Banks Aggressively Seek Deposits

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Banks are also feeling the pressure to raise deposit rates and reduce account fees to attract cash, and that will continue in 2005, as many expect the Federal Reserve to steadily increase rates.

Doyle Arnold, chief financial officer at Salt Lake City's Zions Bancorp., said in January that he expects "we'll see more than half of the tightening passed through in the form of increased rates on deposits," according to The American Banker, an affiliate of The Credit Union Journal. Zions raised interest rates on money market accounts by 20 basis points in the fourth quarter.

San Francisco-based Union BanCal Corp.'s deposits increased at the end of last year because of lower account fees and higher rates on deposits, The American Banker said. Minneapolis-based U.S. Bancorp plans to increase rates on money-market accounts, interest checking accounts and CDs, it added.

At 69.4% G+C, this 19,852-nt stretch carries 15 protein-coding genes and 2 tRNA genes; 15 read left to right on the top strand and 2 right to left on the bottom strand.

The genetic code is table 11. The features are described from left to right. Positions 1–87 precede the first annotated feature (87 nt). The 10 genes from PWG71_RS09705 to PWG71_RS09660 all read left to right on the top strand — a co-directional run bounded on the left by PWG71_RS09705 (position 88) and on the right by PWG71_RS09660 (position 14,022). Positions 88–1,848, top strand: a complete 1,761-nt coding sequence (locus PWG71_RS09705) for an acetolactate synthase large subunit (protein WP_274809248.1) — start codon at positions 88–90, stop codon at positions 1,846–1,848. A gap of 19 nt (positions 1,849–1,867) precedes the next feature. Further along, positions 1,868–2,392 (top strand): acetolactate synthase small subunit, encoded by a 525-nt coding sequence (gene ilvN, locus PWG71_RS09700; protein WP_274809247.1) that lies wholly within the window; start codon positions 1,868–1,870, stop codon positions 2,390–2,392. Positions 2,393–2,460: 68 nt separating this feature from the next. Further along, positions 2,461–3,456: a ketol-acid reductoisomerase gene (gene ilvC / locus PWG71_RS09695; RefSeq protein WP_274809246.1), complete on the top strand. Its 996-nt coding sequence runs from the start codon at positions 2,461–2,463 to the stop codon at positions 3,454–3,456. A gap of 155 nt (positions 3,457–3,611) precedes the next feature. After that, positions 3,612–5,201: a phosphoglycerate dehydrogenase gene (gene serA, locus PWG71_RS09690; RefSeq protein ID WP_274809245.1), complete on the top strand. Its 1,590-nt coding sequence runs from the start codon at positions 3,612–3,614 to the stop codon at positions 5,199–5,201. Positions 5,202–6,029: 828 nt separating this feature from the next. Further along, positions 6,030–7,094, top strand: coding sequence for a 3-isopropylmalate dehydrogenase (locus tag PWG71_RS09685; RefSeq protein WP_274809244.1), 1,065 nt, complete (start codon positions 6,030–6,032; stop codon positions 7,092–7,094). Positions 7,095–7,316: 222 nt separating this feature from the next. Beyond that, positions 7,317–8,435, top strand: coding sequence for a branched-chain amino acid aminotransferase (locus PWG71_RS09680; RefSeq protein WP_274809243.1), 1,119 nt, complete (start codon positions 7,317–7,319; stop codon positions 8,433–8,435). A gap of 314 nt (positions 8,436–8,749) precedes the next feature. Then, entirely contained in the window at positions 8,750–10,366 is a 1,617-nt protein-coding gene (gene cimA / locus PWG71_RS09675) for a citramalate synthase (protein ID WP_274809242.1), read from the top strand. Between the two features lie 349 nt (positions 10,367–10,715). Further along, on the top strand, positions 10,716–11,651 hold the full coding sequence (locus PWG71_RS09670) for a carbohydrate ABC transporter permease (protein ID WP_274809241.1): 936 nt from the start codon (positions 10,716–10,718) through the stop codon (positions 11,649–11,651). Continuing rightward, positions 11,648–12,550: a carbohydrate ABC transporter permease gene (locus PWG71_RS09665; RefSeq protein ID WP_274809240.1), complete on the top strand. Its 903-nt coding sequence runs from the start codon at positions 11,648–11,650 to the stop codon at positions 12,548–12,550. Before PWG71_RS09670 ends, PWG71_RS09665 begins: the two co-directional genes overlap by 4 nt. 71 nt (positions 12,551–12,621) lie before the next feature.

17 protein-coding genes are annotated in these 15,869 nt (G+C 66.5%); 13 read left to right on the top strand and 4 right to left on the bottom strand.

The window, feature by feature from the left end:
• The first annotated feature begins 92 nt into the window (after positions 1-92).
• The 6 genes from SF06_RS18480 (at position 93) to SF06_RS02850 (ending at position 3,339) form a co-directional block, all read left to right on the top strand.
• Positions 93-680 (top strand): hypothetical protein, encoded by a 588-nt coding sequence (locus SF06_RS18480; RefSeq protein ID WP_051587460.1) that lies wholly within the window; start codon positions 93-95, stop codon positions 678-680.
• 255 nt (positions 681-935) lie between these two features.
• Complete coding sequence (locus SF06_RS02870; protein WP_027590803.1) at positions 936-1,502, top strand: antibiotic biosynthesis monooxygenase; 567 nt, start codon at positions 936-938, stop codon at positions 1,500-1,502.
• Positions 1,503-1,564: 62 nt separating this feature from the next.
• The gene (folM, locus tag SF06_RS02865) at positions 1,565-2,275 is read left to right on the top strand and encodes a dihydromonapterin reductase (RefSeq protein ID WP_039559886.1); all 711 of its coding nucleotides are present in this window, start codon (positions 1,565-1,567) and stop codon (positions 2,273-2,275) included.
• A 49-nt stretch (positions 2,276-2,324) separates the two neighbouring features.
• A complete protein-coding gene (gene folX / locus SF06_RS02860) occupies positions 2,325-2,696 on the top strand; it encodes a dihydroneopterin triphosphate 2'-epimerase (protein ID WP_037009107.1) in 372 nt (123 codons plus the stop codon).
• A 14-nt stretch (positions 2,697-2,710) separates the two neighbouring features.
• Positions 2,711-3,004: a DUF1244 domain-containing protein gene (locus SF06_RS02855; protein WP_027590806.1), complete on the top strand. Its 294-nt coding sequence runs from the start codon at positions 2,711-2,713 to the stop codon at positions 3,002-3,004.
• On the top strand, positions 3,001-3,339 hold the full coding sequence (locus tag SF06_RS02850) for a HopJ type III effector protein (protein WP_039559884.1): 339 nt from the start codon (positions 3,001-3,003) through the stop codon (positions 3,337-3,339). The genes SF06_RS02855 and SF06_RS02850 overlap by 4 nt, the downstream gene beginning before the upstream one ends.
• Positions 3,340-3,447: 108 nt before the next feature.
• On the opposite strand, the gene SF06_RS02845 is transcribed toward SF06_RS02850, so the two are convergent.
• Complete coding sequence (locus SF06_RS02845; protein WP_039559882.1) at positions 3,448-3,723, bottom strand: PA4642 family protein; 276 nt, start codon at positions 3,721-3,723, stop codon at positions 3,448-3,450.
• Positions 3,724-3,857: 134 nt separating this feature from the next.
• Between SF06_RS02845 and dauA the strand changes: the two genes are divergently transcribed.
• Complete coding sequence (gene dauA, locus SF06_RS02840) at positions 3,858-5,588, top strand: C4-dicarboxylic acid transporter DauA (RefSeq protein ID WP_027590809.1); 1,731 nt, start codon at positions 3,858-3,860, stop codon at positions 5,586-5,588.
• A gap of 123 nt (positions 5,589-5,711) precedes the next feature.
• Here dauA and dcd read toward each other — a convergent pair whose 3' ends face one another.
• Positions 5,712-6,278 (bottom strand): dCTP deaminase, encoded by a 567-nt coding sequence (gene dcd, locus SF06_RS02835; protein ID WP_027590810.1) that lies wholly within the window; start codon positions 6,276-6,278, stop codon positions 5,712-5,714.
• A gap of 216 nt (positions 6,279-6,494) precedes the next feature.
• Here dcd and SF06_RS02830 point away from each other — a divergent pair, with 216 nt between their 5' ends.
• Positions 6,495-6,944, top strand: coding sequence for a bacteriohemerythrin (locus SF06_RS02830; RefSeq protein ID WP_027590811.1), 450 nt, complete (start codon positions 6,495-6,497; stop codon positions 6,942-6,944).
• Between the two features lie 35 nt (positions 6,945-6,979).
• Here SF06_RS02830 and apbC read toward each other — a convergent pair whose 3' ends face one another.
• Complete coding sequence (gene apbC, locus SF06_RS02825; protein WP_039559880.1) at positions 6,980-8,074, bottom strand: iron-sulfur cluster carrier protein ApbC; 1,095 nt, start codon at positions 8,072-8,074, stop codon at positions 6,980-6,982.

Through most of 2004 executives held deposit rates stable amid four Federal Reserve interest hikes that took the federal funds rate from 1% at the start of 2004 to 2% at the close. As 2004 neared its end, a number of major banks yielded to pressures to raise rates and cut fees, The American Banker said.

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